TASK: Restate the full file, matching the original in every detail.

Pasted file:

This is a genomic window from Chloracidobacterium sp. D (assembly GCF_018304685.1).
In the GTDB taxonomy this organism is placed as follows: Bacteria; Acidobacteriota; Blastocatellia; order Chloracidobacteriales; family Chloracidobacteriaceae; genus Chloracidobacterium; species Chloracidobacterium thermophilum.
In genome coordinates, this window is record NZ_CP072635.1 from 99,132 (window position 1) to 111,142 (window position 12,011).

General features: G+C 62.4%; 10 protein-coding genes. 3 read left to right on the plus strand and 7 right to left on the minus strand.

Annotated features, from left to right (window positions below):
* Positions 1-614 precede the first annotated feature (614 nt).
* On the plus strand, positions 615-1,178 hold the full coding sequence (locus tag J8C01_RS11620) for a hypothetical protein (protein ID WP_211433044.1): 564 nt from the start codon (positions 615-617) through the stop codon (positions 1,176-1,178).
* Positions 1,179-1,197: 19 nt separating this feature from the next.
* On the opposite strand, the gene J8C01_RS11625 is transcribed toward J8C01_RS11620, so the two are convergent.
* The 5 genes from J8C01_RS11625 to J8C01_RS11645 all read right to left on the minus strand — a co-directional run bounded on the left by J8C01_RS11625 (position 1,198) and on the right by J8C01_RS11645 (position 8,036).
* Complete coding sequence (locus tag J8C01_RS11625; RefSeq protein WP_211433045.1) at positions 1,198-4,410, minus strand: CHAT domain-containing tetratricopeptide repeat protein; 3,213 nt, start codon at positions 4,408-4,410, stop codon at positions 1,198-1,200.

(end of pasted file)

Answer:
This is a genomic window from Chloracidobacterium sp. D (assembly GCF_018304685.1).
In the GTDB taxonomy this organism is placed as follows: Bacteria; Acidobacteriota; Blastocatellia; order Chloracidobacteriales; family Chloracidobacteriaceae; genus Chloracidobacterium; species Chloracidobacterium thermophilum.
In genome coordinates, this window is record NZ_CP072635.1 from 99,132 (window position 1) to 111,142 (window position 12,011).

General features: G+C 62.4%; 10 protein-coding genes. 3 read left to right on the plus strand and 7 right to left on the minus strand.

Annotated features, from left to right (window positions below):
* Positions 1-614 precede the first annotated feature (614 nt).
* On the plus strand, positions 615-1,178 hold the full coding sequence (locus tag J8C01_RS11620) for a hypothetical protein (protein ID WP_211433044.1): 564 nt from the start codon (positions 615-617) through the stop codon (positions 1,176-1,178).
* Positions 1,179-1,197: 19 nt separating this feature from the next.
* On the opposite strand, the gene J8C01_RS11625 is transcribed toward J8C01_RS11620, so the two are convergent.
* The 5 genes from J8C01_RS11625 to J8C01_RS11645 all read right to left on the minus strand — a co-directional run bounded on the left by J8C01_RS11625 (position 1,198) and on the right by J8C01_RS11645 (position 8,036).
* Complete coding sequence (locus tag J8C01_RS11625; RefSeq protein WP_211433045.1) at positions 1,198-4,410, minus strand: CHAT domain-containing tetratricopeptide repeat protein; 3,213 nt, start codon at positions 4,408-4,410, stop codon at positions 1,198-1,200.